Panasonic GX1optional n 3.0 460 fixed Y 1/4000s 4.2 Y n Panasonic GX1

One feature that differentiates the S-1 and the GX800 is in-body image stabilization (IBIS). The S-1 reduces the risk of handshake-induced blur with all attached lenses, while the GX800 has to rely on optical image stabilization in OIS-equipped lenses to achieve the same effect.

Both cameras have an articulated rear screen that can be turned to be front-facing. This feature will be particularly appreciated by vloggers and photographers who are interested in taking selfies.

The reported shutter speed information refers to the use of the mechanical shutter. Yet, some cameras only have an electronic shutter, while others have an electronic shutter in addition to a mechanical one. In fact, the GX800 is one of those camera that have an additional electronic shutter, which makes completely silent shooting possible. However, this mode is less suitable for photographing moving objects (risk of rolling shutter) or shooting under artificial light sources (risk of flickering).

The Panasonic GX800 has an intervalometer built-in. This enables the photographer to capture time lapse sequences, such as flower blooming, a sunset or moon rise, without purchasing an external camera trigger and related software.

Concerning the storage of imaging data, both the S-1 and the GX800 write their files to SDXC cards. Both cameras can use UHS-I cards, which provide for Ultra High Speed data transfer of up to 104 MB/s.

 

Connectivity comparison

For some imaging applications, the extent to which a camera can communicate with its environment can be an important aspect in the camera decision process. The table below provides an overview of the connectivity of the Kodak PixPro S-1 and Panasonic Lumix DMC-GX800 and, in particular, the interfaces the cameras (and selected comparators) provide for accessory control and data transfer.

Input-Output Connections
  Camera
Model
Hotshoe
Port
Internal
Microphone
Internal
Speaker
Microphone
Port
Headphone
Port
HDMI
Port
USB
Port
WiFi
Support
NFC
Support
Bluetooth
Support
Camera
Model
 
Kodak S-1Ystereomono--micro2.0Y--Kodak S-1
 
Panasonic GX800-stereomono--micro2.0Y--Panasonic GX800
 
Canon M10-stereomono--mini2.0YY-Canon M10
 
Olympus E-P5Ystereomono--micro2.0Y--Olympus E-P5
 
Olympus E-PL6Ystereomono--mini2.0---Olympus E-PL6
 
Olympus E-PL5Ystereomono--mini2.0---Olympus E-PL5
 
Olympus E-PM2Ystereomono--mini2.0---Olympus E-PM2
 
Olympus E-PL3Ystereonone--mini2.0---Olympus E-PL3
 
Olympus E-PM1Ystereomono--mini2.0---Olympus E-PM1
 
Panasonic GF7-stereomono--micro2.0YY-Panasonic GF7
 
Panasonic G6YstereomonoY-mini2.0YY-Panasonic G6
 
Panasonic GF6-stereomono--mini2.0YY-Panasonic GF6
 
Panasonic GX7Ystereomono--mini2.0YY-Panasonic GX7
 
Panasonic GF5-stereomono--mini2.0---Panasonic GF5
 
Panasonic G3Ystereomono--mini2.0---Panasonic G3
 
Panasonic GX1Ystereomono--mini2.0---Panasonic GX1

It is notable that the S-1 has a hotshoe, while the GX800 does not. This socket makes it possible to easily attach optional accessories, such as an external flash gun.

Both the S-1 and the GX800 are recent models that are part of the current product line-up. The GX800 replaced the earlier Panasonic GF7, while the S-1 does not have a direct predecessor. Further information on the two cameras (e.g. user guides, manuals), as well as related accessories, can be found on the official Kodak and Panasonic websites.

Review summary

So what is the bottom line? Is there a clear favorite between the Kodak S-1 and the Panasonic GX800? Which camera is better? Below is a summary of the relative strengths of each of the two contestants.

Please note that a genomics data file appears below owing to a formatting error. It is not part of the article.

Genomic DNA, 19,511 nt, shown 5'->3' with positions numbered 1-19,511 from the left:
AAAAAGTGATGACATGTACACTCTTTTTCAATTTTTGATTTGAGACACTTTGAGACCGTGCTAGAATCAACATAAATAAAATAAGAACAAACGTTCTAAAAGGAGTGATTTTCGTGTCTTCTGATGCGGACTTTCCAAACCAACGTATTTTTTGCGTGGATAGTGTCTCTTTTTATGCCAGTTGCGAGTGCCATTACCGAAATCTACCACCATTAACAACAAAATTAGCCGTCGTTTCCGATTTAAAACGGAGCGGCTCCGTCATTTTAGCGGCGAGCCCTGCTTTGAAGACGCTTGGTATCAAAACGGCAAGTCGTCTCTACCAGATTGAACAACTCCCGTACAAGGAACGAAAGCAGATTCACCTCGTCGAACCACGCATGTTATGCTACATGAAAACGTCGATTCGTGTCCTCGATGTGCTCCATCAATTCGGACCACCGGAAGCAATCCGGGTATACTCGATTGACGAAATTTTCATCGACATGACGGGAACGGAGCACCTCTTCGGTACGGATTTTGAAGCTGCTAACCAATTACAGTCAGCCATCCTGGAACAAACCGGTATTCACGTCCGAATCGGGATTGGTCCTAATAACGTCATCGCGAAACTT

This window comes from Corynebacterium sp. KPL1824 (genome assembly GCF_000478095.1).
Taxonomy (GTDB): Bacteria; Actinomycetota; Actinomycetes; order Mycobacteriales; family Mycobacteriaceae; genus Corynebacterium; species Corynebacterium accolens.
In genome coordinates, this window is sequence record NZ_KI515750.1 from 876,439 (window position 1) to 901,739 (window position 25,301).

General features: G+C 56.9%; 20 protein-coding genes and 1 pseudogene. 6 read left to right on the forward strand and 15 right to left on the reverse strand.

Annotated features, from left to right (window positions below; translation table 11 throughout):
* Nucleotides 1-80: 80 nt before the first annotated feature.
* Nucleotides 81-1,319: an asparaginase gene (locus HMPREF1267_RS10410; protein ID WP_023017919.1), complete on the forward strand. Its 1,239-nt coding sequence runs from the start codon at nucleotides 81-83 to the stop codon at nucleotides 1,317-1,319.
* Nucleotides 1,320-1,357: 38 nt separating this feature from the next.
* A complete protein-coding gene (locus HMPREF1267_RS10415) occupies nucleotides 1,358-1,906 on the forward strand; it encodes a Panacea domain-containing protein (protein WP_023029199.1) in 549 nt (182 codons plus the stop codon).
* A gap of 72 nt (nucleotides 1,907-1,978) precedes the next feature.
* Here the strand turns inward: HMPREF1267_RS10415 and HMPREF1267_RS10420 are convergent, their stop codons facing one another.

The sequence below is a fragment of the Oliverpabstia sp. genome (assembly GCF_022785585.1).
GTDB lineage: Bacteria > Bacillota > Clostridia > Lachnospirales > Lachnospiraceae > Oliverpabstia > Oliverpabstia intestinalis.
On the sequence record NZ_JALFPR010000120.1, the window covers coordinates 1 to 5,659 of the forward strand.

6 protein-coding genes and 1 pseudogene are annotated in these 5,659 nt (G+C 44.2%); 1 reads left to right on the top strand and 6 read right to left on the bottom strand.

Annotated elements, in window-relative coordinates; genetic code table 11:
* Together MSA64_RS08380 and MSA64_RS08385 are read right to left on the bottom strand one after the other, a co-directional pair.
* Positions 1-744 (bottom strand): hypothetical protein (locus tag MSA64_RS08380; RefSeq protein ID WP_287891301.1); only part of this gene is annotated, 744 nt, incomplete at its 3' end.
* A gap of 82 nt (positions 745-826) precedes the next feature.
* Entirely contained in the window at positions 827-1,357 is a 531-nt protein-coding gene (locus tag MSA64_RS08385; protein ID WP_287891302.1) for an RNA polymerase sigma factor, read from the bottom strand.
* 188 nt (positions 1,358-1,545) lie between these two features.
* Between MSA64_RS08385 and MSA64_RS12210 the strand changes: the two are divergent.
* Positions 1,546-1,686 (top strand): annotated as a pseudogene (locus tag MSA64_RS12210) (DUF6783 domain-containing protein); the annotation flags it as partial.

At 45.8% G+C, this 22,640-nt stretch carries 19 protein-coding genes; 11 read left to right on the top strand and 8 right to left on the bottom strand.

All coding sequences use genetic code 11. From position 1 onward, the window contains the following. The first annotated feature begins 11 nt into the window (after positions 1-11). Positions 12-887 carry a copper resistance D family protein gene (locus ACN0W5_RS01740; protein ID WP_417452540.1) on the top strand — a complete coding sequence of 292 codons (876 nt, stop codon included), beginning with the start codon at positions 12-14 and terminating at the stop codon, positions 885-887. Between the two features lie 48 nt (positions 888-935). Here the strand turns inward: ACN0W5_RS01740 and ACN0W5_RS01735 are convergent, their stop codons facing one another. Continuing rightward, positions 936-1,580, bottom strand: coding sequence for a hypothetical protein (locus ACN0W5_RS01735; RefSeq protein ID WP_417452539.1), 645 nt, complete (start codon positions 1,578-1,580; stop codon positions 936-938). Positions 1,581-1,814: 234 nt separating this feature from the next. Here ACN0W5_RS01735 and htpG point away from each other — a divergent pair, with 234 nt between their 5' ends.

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Reasons to prefer the Kodak PixPro S-1:

  • Better moiré control: Has an anti-alias filter to avoid artificial patterns to appear in images.
  • Faster shutter: Has higher mechanical shutter speed (1/4000s vs 1/500s) to freeze action.
  • Longer lasting: Can take more shots (410 versus 210) on a single battery charge.
  • Easier travel charging: Can be conveniently charged via its USB port.
  • Sharper images: Has hand-shake reducing image stabilization built-in.
  • Better lighting: Features a hotshoe and can thus hold and trigger an external flash gun.
  • More affordable: Was introduced into a lower priced category (46 percent cheaper at launch).
  • More heavily discounted: Has been available for much longer (launched in January 2012).

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Arguments in favor of the Panasonic Lumix DMC-GX800:

  • Maximized detail: Lacks an anti-alias filter to exploit the sensor's full resolution potential.
  • Better video: Provides higher definition movie capture (4K/30p vs 1080/30p).
  • More detailed LCD: Has a higher resolution rear screen (1040k vs 920k dots).
  • Fewer buttons to press: Has a touchscreen to facilitate handling and shooting adjustments.
  • Faster burst: Shoots at higher frequency (10 vs 4 flaps/sec) to capture the decisive moment.
  • Less disturbing: Has an electronic shutter option for completely silent shooting.
  • Easier time-lapse photography: Has an intervalometer built-in for low frequency shooting.
  • More compact: Is smaller (107x65mm vs 116x68mm) and will fit more readily into a bag.
  • Easier fill-in: Has a small integrated flash to brighten shadows of backlit subjects.
  • More modern: Reflects 4 years and 11 months of technical progress since the S-1 launch.

If the count of relative strengths (bullet points above) is taken as a measure, the GX800 emerges as the winner of the match-up (10 : 7 points). However, the relative importance of the various individual camera aspects will vary according to personal preferences and needs, so that you might like to apply corresponding weights to the particular features before making a decision on a new camera. A professional wildlife photographer will view the differences between cameras in a way that diverges from the perspective of a family photog, and a person interested in architecture has distinct needs from a sports shooter. Hence, the decision which camera is best and worth buying is often a very personal one.